cognitive correlates of reading
processing speed formats as predictors of reading achievement
Committee ChairMather, Nancy
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PublisherThe University of Arizona.
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AbstractThis study had three main purposes. First, the relationship between Processing Speed (Gs) and poor word recognition skills was examined. Second, various formats of processing speed tests that measure different types of processing speed (i.e. naming facility, perceptual speed, semantic speed, attention and concentration) were administered to determine what aspects of Gs were more strongly correlated with word reading performance. Pearson correlations and coefficients of determination were used to evaluate the strength of the relationships and the shared variance. Third, the study sample was evaluated to determine what percentage of the poor readers participating in the study had slow processing speed.Forty-four students in grades 1-3, ages six- to ten-years old were administered the Woodcock-Johnson III Achievement reading tests of Letter-Word Identification, Reading Fluency, and Word Attack. The subjects were additionally administered the Woodcock-Johnson III Cognitive Abilities tests of Verbal Comprehension, Visual-Auditory Learning, Sound Blending, Visual Matching, Numbers Reversed, Decision Speed, Rapid Picture Naming, Pair Cancellation, and Cross Out.The results of the study indicated processing speed, as measured by the Gs Cluster score, was strongly correlated with word reading, r = .749, r2=.56. The Gs tests of Visual Matching, (r = .663, r2 = .44) and Decision Speed (r = .811, r2 = .66) were most strongly correlated with poor word reading skill. The Basic Reading Skills Cluster and the Test of Letter-Word Identification were both moderately correlated at various strengths with different formats of Gs tests. Tests of Visual Matching, Rapid Picture Naming, Pair Cancellation and Cross Out all had a moderate, significant correlation.Lastly, 47% of the poor readers (SS<85 on any of the measures of>reading) also had low Gs scores (SS<85).The results from the study demonstrate the need for further exploration of the impact of poor Gs on the development of reading skills, as well as determination of the most effective interventions for poor readers with slow processing speed.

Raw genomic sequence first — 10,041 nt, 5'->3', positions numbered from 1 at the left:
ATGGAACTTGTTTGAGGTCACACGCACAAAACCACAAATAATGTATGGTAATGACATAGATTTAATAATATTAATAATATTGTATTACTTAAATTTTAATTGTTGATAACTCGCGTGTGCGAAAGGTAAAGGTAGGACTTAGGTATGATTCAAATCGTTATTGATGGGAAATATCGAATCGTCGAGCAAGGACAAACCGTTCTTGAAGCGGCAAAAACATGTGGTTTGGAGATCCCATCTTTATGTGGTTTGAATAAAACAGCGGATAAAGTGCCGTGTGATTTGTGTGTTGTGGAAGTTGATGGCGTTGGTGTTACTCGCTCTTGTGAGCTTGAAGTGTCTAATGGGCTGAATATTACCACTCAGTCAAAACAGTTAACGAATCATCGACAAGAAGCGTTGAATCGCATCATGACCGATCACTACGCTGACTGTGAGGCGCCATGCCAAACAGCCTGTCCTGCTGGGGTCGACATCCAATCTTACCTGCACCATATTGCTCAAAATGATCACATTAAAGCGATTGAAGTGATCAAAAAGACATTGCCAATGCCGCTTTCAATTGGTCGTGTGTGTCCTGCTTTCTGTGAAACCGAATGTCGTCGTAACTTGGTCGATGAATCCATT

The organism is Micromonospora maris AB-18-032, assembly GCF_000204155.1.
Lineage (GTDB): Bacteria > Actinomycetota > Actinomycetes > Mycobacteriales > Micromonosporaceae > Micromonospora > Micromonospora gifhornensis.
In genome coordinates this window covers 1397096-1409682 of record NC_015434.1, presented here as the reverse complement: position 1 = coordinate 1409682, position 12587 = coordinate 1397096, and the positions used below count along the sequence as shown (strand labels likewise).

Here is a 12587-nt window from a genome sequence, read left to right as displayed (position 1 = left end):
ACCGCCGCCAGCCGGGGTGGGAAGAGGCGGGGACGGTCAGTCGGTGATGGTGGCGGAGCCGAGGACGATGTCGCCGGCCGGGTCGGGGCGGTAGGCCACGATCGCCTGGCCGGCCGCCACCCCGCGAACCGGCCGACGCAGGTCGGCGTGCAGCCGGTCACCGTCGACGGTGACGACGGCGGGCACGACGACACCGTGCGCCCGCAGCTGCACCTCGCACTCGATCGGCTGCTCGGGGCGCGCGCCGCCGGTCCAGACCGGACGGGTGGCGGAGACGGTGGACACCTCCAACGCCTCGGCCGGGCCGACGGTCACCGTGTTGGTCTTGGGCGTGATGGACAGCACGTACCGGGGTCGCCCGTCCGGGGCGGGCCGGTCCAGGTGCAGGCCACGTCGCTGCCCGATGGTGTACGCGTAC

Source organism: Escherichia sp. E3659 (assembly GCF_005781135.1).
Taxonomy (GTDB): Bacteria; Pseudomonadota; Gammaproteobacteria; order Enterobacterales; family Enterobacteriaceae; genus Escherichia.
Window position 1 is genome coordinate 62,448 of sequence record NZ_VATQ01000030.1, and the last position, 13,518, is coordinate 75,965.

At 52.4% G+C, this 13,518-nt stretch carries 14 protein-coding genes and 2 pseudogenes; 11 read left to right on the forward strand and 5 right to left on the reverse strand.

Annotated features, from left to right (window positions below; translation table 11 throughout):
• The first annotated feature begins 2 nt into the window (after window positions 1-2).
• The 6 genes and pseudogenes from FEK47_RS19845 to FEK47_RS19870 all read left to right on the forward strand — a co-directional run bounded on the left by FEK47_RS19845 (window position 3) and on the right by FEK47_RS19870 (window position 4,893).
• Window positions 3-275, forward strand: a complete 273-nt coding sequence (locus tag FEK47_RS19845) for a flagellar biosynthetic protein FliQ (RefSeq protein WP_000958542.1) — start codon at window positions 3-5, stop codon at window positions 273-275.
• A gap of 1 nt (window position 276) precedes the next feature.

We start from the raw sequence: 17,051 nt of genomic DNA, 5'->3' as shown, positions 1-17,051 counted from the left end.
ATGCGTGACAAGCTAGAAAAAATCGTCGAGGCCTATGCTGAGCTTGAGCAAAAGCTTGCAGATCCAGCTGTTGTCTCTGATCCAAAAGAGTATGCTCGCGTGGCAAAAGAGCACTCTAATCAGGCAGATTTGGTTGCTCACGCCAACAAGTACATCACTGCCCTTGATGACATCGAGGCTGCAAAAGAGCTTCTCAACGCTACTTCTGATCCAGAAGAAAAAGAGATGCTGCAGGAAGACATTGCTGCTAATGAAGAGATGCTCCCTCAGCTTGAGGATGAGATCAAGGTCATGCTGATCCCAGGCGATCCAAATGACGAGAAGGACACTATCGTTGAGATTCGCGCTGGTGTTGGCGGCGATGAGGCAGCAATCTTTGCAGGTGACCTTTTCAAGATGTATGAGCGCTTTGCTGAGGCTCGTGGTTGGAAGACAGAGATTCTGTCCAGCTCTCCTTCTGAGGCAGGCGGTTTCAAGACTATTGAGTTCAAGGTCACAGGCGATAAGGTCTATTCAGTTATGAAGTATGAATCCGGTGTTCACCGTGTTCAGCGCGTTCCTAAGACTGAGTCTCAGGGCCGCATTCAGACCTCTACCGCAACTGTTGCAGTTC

Degree ProgramSpecial Education